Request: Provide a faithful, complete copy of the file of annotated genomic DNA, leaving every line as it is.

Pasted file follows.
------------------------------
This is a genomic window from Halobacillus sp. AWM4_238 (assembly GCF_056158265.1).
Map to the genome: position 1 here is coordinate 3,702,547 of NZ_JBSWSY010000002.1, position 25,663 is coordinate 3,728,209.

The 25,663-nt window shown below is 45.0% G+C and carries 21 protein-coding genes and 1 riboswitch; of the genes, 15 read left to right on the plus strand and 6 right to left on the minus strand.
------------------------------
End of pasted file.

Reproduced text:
This is a genomic window from Halobacillus sp. AWM4_238 (assembly GCF_056158265.1).
Map to the genome: position 1 here is coordinate 3,702,547 of NZ_JBSWSY010000002.1, position 25,663 is coordinate 3,728,209.

The 25,663-nt window shown below is 45.0% G+C and carries 21 protein-coding genes and 1 riboswitch; of the genes, 15 read left to right on the plus strand and 6 right to left on the minus strand.